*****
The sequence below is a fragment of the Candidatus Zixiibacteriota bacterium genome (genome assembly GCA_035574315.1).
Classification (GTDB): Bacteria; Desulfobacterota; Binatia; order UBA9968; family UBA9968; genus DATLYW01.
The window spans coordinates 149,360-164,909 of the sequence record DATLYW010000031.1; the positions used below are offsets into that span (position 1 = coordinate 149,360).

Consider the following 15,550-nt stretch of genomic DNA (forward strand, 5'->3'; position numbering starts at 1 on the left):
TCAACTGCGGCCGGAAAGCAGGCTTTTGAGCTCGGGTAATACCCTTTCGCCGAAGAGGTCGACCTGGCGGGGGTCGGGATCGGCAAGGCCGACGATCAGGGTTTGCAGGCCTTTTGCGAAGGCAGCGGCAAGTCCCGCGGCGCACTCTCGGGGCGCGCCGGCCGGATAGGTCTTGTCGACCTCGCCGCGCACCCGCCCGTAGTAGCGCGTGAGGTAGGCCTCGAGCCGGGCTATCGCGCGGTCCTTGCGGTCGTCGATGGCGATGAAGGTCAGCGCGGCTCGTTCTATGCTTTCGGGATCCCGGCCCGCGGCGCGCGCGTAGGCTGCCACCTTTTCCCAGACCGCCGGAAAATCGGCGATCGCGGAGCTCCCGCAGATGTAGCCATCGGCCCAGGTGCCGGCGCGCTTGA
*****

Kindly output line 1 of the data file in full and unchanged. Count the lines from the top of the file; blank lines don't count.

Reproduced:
The sequence below is a fragment of the Candidatus Zixiibacteriota bacterium genome (genome assembly GCA_035574315.1).